Tulsa Public Schools board of education decided Monday night join other districts and pursue legal action against the Oklahoma State Board of Education.
The action is after the State Board of Education settled a lawsuit with the Oklahoma Public Charter School Association and voted to give taxpayer money to charter schools.
Tulsa School Board Members voted unanimously to join a new lawsuit that said the state board needs to reverse its decision.
The state school board voted to settle a four-year long lawsuit with the Oklahoma Public Charter Schools Association that had argued public and charter schools should be funded the same way. The charter schools had claimed their schools should also get money from state funds like motor vehicle tax and gross production tax that go to traditional public schools.
The state board voted 4 to 3 in favor of funding charter schools.
The settlement, announced on March 26, was applauded by Governor Kevin Stitt, but drew criticism from school districts across the state. Several Green Country superintendents disagree and now many local school boards are joining a lawsuit filed by Oklahoma Public Schools.
After the settlement was announced, TPS Superintendent Dr. Deborah Gist said she believes the decision was illegal and unethical.
Tulsa Public Schools issued a statement after the vote explaining their decision.
"Tonight the Tulsa Public Schools Board of Education voted to authorize the school district’s attorneys to file claims against the Oklahoma State Board of Education in the pending Oklahoma County district court case the district joined in 2017. Tonight's action stems from the State Board's recent and unexpected (4-3) vote to resolve the 2017 litigation and redistribute local and state-dedicated sources of revenue to charter schools, including virtual charter schools like Epic, effective July 1, 2021."
The district also released new numbers saying they've lost about 2,400 students to Epic since 2013.
Board members at Sapulpa and Jenks Public Schools also voted to join the lawsuit.
Sapulpa Public Schools issued the following statement, saying,
"The Sapulpa School Board of Education voted unanimously Monday night to authorize the school district’s attorney to initiate legal action against the Oklahoma State Board of Education. The authorization is in response to the state board’s decision on March 25 to settle a lawsuit filed by the Oklahoma Public Charter School Association that will redistribute local and state revenue to charter schools."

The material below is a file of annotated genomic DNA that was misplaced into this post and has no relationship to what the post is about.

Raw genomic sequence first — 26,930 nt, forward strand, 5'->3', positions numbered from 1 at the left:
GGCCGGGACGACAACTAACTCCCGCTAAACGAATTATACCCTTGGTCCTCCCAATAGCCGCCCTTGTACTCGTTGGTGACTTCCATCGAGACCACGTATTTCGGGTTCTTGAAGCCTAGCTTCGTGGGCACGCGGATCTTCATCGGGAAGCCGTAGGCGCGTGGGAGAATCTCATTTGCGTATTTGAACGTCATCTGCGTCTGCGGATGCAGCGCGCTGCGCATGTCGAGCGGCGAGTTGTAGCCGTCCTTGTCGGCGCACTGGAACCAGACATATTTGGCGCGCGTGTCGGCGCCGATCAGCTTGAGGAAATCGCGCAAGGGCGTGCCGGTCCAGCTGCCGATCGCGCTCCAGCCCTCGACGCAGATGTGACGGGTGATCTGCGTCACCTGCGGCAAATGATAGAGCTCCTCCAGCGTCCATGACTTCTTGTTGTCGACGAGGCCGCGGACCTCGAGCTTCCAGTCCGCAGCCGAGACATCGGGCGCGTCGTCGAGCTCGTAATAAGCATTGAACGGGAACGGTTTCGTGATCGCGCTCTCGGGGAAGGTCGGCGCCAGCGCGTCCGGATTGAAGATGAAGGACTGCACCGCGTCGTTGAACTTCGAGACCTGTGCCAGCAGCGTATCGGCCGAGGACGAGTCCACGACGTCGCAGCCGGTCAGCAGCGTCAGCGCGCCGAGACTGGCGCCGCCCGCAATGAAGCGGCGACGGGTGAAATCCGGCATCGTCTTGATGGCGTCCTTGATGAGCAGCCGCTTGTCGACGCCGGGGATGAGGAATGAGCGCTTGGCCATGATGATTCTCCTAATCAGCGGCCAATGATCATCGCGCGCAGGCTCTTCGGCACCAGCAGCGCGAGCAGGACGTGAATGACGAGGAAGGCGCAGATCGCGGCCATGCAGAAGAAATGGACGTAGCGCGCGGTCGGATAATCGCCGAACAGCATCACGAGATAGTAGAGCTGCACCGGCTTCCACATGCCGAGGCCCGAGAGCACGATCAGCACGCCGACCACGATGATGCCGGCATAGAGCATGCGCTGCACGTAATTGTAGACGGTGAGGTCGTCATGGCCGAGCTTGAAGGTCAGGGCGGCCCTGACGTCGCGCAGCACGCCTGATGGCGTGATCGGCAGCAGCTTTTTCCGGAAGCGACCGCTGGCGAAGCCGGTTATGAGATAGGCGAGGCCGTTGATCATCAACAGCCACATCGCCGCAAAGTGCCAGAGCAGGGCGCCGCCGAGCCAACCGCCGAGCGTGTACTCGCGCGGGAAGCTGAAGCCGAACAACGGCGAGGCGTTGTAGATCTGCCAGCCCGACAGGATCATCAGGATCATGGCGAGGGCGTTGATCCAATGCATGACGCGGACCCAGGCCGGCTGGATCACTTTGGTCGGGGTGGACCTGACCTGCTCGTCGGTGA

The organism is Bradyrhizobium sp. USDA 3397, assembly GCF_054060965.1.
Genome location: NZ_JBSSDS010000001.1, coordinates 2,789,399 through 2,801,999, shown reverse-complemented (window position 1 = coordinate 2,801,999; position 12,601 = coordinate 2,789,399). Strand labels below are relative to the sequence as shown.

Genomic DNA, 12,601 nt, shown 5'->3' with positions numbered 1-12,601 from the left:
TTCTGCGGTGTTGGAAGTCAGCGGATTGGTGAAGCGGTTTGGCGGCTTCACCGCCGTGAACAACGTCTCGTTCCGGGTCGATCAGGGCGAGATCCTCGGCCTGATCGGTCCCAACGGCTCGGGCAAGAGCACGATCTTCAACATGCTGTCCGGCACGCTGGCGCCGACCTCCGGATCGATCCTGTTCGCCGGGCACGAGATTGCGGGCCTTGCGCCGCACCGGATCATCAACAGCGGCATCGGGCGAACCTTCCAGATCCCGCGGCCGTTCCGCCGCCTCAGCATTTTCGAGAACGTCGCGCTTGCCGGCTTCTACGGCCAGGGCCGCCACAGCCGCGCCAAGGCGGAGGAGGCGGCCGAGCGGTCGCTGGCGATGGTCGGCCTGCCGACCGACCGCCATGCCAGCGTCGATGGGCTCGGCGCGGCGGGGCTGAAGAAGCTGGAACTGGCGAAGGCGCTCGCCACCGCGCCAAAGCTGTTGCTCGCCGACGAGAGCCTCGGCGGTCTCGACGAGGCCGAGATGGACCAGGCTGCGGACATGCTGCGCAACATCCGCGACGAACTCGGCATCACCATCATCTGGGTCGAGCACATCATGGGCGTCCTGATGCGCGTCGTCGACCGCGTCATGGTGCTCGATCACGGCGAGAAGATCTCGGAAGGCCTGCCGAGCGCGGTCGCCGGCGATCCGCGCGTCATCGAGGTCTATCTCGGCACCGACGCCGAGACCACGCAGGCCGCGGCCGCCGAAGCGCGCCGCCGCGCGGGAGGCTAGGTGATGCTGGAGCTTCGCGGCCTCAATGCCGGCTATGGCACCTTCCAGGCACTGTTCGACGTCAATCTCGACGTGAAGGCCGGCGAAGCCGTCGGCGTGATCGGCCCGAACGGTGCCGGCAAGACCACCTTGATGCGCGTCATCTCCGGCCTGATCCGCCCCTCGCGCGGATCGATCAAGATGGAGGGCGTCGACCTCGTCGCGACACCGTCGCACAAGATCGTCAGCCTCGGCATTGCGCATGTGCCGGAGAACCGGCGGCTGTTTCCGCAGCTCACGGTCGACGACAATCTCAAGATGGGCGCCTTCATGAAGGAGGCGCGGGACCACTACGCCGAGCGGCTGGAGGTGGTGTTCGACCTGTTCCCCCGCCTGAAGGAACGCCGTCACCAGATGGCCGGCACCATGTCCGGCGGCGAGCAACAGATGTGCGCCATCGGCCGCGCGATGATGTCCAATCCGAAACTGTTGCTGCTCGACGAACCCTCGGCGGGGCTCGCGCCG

Jenks Public Schools also issued a statement, saying,
"The actions of the State Board of Education on March 25, 2021 could significantly diminish funding for traditional public school districts. While we are hopeful this issue can be resolved without legal action, we have a responsibility to our students to do everything in our power to protect Jenks' taxpayer dollars used to create educational opportunities and preserve an exceptional learning environment here at JPS. We will join with other districts from across the state in an effort to ensure Jenks' taxpayer dollars are used to support Jenks Public Schools' students."
Claremore Public Schools also issued a statement, saying,
The Claremore Public Schools Board of Education voted to participate in a lawsuit seeking judicial review of the State School Boards unilateral decision to rewrite state law and direct the allocation and expenditure of local taxpayer funds. In this case, a non-elected administrative agency is attempting to usurp the elected Legislature’s role in appropriating funds. The proposed circumvention of legislative authority is scheduled to be effective July 2021. Our participation is not an attack on charter schools or the role they play in the education of Oklahoma students. Our decision is based on the sudden decision to attempt to settle a lawsuit that had been pending since 2017 by redirecting taxpayer funds authorized by voters and pledged to the support of local public schools. The legality and/or constitutionality of doing so is questionable. The ramifications of such a decision and the effect on all of public education should be considered, debated, and determined by judicial and/or legislative action, not by plurality decision by an administrative board meeting in executive session. The manner and timing of this decision, at the very least, is questionable. . We feel that such an action deserves proper judicial and legislative review.